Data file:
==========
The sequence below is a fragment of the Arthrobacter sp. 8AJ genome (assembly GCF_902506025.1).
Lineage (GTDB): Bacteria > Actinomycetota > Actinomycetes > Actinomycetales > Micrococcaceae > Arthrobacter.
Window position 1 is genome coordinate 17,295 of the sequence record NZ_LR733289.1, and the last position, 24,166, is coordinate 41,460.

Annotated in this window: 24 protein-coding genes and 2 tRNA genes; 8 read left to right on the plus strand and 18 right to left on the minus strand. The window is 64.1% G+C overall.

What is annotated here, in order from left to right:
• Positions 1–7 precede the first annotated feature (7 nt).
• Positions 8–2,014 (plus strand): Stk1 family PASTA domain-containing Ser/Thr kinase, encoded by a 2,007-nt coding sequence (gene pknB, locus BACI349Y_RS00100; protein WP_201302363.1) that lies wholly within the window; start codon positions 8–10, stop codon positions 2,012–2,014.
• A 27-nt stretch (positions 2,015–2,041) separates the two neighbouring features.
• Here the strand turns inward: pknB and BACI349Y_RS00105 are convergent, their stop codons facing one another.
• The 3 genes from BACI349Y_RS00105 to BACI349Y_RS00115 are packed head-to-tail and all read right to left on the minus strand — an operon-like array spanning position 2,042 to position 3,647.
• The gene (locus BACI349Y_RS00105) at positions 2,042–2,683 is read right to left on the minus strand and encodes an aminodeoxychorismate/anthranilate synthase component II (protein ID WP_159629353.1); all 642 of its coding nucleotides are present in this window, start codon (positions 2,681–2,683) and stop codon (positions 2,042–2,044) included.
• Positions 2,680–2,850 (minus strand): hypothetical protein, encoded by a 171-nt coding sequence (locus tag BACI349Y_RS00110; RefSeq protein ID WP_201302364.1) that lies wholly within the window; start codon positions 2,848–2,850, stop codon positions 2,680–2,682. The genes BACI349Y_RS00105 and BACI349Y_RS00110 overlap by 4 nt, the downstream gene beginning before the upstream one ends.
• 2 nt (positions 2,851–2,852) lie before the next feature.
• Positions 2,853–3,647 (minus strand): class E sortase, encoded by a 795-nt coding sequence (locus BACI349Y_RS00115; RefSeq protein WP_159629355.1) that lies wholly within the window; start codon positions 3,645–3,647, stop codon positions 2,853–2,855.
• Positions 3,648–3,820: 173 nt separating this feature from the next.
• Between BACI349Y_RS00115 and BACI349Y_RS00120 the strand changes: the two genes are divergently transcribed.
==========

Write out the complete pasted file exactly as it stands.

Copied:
The sequence below is a fragment of the Arthrobacter sp. 8AJ genome (assembly GCF_902506025.1).
Lineage (GTDB): Bacteria > Actinomycetota > Actinomycetes > Actinomycetales > Micrococcaceae > Arthrobacter.
Window position 1 is genome coordinate 17,295 of the sequence record NZ_LR733289.1, and the last position, 24,166, is coordinate 41,460.

Annotated in this window: 24 protein-coding genes and 2 tRNA genes; 8 read left to right on the plus strand and 18 right to left on the minus strand. The window is 64.1% G+C overall.

What is annotated here, in order from left to right:
• Positions 1–7 precede the first annotated feature (7 nt).
• Positions 8–2,014 (plus strand): Stk1 family PASTA domain-containing Ser/Thr kinase, encoded by a 2,007-nt coding sequence (gene pknB, locus BACI349Y_RS00100; protein WP_201302363.1) that lies wholly within the window; start codon positions 8–10, stop codon positions 2,012–2,014.
• A 27-nt stretch (positions 2,015–2,041) separates the two neighbouring features.
• Here the strand turns inward: pknB and BACI349Y_RS00105 are convergent, their stop codons facing one another.
• The 3 genes from BACI349Y_RS00105 to BACI349Y_RS00115 are packed head-to-tail and all read right to left on the minus strand — an operon-like array spanning position 2,042 to position 3,647.
• The gene (locus BACI349Y_RS00105) at positions 2,042–2,683 is read right to left on the minus strand and encodes an aminodeoxychorismate/anthranilate synthase component II (protein ID WP_159629353.1); all 642 of its coding nucleotides are present in this window, start codon (positions 2,681–2,683) and stop codon (positions 2,042–2,044) included.
• Positions 2,680–2,850 (minus strand): hypothetical protein, encoded by a 171-nt coding sequence (locus tag BACI349Y_RS00110; RefSeq protein ID WP_201302364.1) that lies wholly within the window; start codon positions 2,848–2,850, stop codon positions 2,680–2,682. The genes BACI349Y_RS00105 and BACI349Y_RS00110 overlap by 4 nt, the downstream gene beginning before the upstream one ends.
• 2 nt (positions 2,851–2,852) lie before the next feature.
• Positions 2,853–3,647 (minus strand): class E sortase, encoded by a 795-nt coding sequence (locus BACI349Y_RS00115; RefSeq protein WP_159629355.1) that lies wholly within the window; start codon positions 3,645–3,647, stop codon positions 2,853–2,855.
• Positions 3,648–3,820: 173 nt separating this feature from the next.
• Between BACI349Y_RS00115 and BACI349Y_RS00120 the strand changes: the two genes are divergently transcribed.